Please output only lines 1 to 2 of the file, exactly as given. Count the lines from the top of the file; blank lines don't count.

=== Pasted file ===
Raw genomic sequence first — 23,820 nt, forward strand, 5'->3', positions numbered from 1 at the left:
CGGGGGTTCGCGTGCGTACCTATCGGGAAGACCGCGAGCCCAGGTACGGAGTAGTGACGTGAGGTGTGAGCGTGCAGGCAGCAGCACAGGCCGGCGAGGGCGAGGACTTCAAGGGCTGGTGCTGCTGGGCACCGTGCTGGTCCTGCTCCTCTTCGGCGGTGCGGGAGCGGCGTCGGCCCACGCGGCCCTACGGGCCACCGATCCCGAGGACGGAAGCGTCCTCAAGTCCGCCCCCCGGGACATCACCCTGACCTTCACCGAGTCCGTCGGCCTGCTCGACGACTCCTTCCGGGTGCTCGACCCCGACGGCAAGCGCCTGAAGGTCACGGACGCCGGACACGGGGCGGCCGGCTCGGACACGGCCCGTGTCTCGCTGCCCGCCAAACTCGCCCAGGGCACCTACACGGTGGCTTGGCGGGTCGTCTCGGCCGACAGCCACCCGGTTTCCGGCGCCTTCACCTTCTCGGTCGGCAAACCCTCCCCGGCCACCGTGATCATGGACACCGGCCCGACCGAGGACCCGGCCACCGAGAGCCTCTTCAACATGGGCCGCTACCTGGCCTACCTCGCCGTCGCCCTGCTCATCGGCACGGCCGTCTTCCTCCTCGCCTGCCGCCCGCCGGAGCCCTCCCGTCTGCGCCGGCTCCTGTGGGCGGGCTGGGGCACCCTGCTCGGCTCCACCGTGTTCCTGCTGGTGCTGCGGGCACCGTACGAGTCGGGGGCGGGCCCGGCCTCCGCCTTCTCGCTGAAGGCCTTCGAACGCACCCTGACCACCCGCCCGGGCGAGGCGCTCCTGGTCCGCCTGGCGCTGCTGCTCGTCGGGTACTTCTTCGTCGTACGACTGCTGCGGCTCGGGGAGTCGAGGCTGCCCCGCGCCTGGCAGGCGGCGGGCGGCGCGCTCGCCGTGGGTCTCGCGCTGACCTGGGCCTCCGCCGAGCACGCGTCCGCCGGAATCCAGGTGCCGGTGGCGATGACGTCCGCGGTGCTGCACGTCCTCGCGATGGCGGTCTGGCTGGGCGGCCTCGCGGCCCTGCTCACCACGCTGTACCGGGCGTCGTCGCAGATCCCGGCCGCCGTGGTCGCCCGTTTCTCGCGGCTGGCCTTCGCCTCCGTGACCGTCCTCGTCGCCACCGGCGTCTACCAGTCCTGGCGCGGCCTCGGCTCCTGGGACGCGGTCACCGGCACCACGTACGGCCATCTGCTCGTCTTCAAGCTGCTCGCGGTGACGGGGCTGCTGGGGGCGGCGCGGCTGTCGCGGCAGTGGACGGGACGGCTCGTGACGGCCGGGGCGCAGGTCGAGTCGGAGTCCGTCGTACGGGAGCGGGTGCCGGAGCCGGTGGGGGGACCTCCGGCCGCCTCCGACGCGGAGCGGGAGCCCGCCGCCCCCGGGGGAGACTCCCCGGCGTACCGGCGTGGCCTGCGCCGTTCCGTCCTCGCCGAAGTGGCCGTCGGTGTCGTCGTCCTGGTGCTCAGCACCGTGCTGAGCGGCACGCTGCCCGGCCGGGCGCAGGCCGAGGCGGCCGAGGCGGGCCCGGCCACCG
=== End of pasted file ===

Raw genomic sequence first — 23,820 nt, forward strand, 5'->3', positions numbered from 1 at the left:
CGGGGGTTCGCGTGCGTACCTATCGGGAAGACCGCGAGCCCAGGTACGGAGTAGTGACGTGAGGTGTGAGCGTGCAGGCAGCAGCACAGGCCGGCGAGGGCGAGGACTTCAAGGGCTGGTGCTGCTGGGCACCGTGCTGGTCCTGCTCCTCTTCGGCGGTGCGGGAGCGGCGTCGGCCCACGCGGCCCTACGGGCCACCGATCCCGAGGACGGAAGCGTCCTCAAGTCCGCCCCCCGGGACATCACCCTGACCTTCACCGAGTCCGTCGGCCTGCTCGACGACTCCTTCCGGGTGCTCGACCCCGACGGCAAGCGCCTGAAGGTCACGGACGCCGGACACGGGGCGGCCGGCTCGGACACGGCCCGTGTCTCGCTGCCCGCCAAACTCGCCCAGGGCACCTACACGGTGGCTTGGCGGGTCGTCTCGGCCGACAGCCACCCGGTTTCCGGCGCCTTCACCTTCTCGGTCGGCAAACCCTCCCCGGCCACCGTGATCATGGACACCGGCCCGACCGAGGACCCGGCCACCGAGAGCCTCTTCAACATGGGCCGCTACCTGGCCTACCTCGCCGTCGCCCTGCTCATCGGCACGGCCGTCTTCCTCCTCGCCTGCCGCCCGCCGGAGCCCTCCCGTCTGCGCCGGCTCCTGTGGGCGGGCTGGGGCACCCTGCTCGGCTCCACCGTGTTCCTGCTGGTGCTGCGGGCACCGTACGAGTCGGGGGCGGGCCCGGCCTCCGCCTTCTCGCTGAAGGCCTTCGAACGCACCCTGACCACCCGCCCGGGCGAGGCGCTCCTGGTCCGCCTGGCGCTGCTGCTCGTCGGGTACTTCTTCGTCGTACGACTGCTGCGGCTCGGGGAGTCGAGGCTGCCCCGCGCCTGGCAGGCGGCGGGCGGCGCGCTCGCCGTGGGTCTCGCGCTGACCTGGGCCTCCGCCGAGCACGCGTCCGCCGGAATCCAGGTGCCGGTGGCGATGACGTCCGCGGTGCTGCACGTCCTCGCGATGGCGGTCTGGCTGGGCGGCCTCGCGGCCCTGCTCACCACGCTGTACCGGGCGTCGTCGCAGATCCCGGCCGCCGTGGTCGCCCGTTTCTCGCGGCTGGCCTTCGCCTCCGTGACCGTCCTCGTCGCCACCGGCGTCTACCAGTCCTGGCGCGGCCTCGGCTCCTGGGACGCGGTCACCGGCACCACGTACGGCCATCTGCTCGTCTTCAAGCTGCTCGCGGTGACGGGGCTGCTGGGGGCGGCGCGGCTGTCGCGGCAGTGGACGGGACGGCTCGTGACGGCCGGGGCGCAGGTCGAGTCGGAGTCCGTCGTACGGGAGCGGGTGCCGGAGCCGGTGGGGGGACCTCCGGCCGCCTCCGACGCGGAGCGGGAGCCCGCCGCCCCCGGGGGAGACTCCCCGGCGTACCGGCGTGGCCTGCGCCGTTCCGTCCTCGCCGAAGTGGCCGTCGGTGTCGTCGTCCTGGTGCTCAGCACCGTGCTGAGCGGCACGCTGCCCGGCCGGGCGCAGGCCGAGGCGGCCGAGGCGGGCCCGGCCACCG